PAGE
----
Why you need a probate attorney in Georgia

The passing of a loved one is a major life moment everyone goes through at one time or another. Dealing with sadness, loss, and grief after a death in the family can be difficult. Probating a last will and administering the decedent’s estate can make this tough time even more complicated. The probate process can often be a time-consuming labyrinth of judicial procedures and issues of handling trust administration, intestacy (when someone dies without a will), power of attorney, life insurance policies, estate tax returns, bank accounts, real estate, income taxes, appraisals, and more.  

For Georgia residents, understanding and managing these issues on your own is possible, but not always advisable. Working through legal complexities after the death of a family member with a trusted law firm is always helpful and sometimes it’s essential. So, what do probate lawyers do? Consider this blog a starting point. We’ll guide you through:  

  • An overview of the probate process 
  • Common mistakes to avoid in DIY probate  
  • The benefits of hiring a probate attorney 
  • And how hiring a probate lawyer may help save you money.  


    Understanding Probate

    Probate is the legal process through which a deceased person‘s estate is administered. It may seem like a straightforward task of “who gets what” designation, but the process can be incredibly complex due to the variations among each estate’s specific circumstances, and the application of various laws to those circumstances. In Georgia, as with many states, probate and estate law encompasses a range of rules that dictate how a last will and testament is established and how an estate is handled.  

    The probate process starts with the filing of a petition. Depending on the circumstances, the most common initial petitions are either to probate the decedent’s last will or to receive letters of administration if the decedent did not have a will. It is necessary for the personal representative appointed in the will to receive an order from probate court establishing the will, as well as an order issuing letters of testamentary, before the nominated individual can act as executor of an estate. Similarly, if the decedent did not have a will, an interested person must petition the court and qualify as administrator before acting on behalf of the estate. An inventory of the deceased person’s estate and property is followed by payment of their debts and taxes and concludes with the distribution of the person’s assets to beneficiaries.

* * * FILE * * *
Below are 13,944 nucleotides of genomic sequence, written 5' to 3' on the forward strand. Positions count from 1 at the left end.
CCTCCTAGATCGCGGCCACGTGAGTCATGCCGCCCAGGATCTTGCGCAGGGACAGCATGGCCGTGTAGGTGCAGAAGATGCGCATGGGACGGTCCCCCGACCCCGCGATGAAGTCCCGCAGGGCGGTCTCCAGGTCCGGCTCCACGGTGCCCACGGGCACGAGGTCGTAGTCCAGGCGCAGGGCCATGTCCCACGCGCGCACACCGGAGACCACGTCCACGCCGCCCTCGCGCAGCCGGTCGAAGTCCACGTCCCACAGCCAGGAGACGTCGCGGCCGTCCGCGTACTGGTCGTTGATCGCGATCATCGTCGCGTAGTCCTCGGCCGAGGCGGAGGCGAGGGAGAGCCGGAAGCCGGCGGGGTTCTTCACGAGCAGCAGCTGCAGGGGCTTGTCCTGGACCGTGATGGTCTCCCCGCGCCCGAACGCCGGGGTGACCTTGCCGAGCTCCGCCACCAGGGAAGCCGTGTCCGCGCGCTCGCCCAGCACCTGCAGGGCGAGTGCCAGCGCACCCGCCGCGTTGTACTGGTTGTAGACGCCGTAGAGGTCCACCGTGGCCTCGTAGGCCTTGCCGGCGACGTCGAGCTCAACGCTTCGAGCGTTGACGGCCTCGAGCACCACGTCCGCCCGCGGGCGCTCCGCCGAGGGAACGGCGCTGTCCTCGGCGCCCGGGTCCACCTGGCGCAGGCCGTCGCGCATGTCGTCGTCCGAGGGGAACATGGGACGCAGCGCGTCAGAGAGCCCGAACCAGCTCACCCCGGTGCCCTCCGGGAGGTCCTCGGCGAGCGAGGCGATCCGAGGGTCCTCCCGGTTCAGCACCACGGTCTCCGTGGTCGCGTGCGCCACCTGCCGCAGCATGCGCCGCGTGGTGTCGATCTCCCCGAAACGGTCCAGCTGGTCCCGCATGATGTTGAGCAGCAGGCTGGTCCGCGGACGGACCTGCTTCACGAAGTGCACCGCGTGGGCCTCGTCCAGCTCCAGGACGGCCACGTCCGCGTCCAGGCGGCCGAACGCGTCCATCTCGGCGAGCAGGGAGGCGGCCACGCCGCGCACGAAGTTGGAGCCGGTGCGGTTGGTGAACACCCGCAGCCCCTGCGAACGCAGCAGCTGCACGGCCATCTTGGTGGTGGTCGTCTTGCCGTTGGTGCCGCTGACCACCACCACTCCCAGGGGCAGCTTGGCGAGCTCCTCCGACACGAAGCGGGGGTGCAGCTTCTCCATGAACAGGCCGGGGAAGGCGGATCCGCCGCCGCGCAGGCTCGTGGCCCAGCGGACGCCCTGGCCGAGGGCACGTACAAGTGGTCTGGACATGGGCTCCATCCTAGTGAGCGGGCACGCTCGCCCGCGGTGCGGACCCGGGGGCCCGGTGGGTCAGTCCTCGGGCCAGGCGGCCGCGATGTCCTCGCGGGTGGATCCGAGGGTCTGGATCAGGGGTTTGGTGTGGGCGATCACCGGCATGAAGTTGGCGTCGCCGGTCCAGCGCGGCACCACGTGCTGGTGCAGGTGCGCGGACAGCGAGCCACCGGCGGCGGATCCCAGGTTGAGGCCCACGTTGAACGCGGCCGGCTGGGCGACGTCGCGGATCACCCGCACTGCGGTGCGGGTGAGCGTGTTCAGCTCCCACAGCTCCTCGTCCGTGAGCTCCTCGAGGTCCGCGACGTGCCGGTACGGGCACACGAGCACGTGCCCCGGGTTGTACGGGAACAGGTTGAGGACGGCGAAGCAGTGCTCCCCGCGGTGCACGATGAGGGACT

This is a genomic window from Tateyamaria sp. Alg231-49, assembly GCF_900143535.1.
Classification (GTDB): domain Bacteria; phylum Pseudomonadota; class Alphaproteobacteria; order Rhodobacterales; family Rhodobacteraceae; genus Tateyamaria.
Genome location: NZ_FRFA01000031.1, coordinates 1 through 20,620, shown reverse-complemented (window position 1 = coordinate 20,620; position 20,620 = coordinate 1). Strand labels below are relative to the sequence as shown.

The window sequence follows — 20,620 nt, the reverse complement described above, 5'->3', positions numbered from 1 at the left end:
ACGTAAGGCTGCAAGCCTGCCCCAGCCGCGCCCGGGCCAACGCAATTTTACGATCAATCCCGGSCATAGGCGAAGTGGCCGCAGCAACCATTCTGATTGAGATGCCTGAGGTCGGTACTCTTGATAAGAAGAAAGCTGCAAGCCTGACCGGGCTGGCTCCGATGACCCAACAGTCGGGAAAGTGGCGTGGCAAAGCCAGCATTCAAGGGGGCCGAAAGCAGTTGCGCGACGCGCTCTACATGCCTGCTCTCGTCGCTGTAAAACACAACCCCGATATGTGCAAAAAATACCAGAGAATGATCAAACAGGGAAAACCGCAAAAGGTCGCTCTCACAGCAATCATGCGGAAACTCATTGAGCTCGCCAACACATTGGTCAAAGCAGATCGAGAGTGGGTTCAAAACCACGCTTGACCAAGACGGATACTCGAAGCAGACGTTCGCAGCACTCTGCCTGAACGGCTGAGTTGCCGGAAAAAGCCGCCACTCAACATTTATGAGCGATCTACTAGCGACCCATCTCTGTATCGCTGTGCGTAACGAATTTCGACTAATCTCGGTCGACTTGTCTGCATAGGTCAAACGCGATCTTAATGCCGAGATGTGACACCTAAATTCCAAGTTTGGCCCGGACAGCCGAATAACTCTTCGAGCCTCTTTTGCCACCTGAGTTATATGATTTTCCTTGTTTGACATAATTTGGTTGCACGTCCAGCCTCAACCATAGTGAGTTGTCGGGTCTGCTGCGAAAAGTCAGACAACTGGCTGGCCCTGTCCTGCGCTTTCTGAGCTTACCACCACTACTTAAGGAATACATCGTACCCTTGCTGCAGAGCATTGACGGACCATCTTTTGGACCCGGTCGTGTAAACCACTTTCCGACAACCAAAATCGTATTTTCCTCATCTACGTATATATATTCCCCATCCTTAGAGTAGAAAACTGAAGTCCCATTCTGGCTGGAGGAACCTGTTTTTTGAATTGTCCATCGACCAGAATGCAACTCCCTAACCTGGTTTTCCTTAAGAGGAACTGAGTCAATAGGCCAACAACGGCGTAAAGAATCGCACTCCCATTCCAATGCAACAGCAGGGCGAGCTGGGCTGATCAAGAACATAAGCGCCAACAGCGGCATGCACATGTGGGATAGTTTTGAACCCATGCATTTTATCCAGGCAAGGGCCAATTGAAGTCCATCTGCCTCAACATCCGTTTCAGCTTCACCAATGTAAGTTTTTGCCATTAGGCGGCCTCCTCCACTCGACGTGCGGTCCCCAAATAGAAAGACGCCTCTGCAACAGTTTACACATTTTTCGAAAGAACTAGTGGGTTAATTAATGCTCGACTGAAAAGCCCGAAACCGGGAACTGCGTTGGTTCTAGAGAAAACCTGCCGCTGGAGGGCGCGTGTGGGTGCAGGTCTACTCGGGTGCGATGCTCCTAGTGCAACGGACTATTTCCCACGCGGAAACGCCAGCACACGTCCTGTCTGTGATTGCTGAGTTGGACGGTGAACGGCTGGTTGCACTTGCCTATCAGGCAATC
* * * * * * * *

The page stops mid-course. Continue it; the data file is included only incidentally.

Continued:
Managing this process alone can quickly become an immense burden. Understanding the proper forms that need to be filed, services that must be perfected, the ensuing court procedures, and how to resolve disputes requires an in-depth understanding of state laws.   

      Common Mistakes in DIY Probate

      Navigating probate matters in Georgia without professional guidance can lead to various pitfalls. These common errors can complicate the probate process and may impact the financial and legal standing of the estate:  

      • Establishing unnecessary trusts: In Georgia, living trusts can be valuable for managing and distributing assets, especially for specific needs such as reducing estate taxes or managing assets for minor beneficiaries. However, without a clear understanding of trusts, you might create legal and financial burdens that could otherwise have been avoided.  
      • Deeding property to children to avoid probate: In Georgia, deeding property to children does not necessarily ensure the property will avoid probate, and transferring property outside of probate may have unintended negative consequences, such as additional tax liabilities and loss of control over the property. 
      • Family members paying estate creditors unnecessarily: Another common mistake is to assume responsibility for the deceased’s outstanding debts. In Georgia, family members and beneficiaries are generally not personally liable for estate debts unless, for example, they cosigned or guaranteed the debt. Paying off creditors without ensuring proper legal processes can reduce estate assets directed to beneficiaries. If a decedent had outstanding debts, it is always advisable to consult with an attorney before communicating with the creditor(s) and before filing any petition in probate court. 
      • Not filing for a Petition for Year’s Support: In Georgia, the Petition for Year’s Support is a procedure that allows the surviving spouse and/or minor children to quickly receive title to a decedent’s assets from the estate. This unique Georgia law prioritizes the financial needs of the surviving family and may prove more beneficial than standard probate proceedings.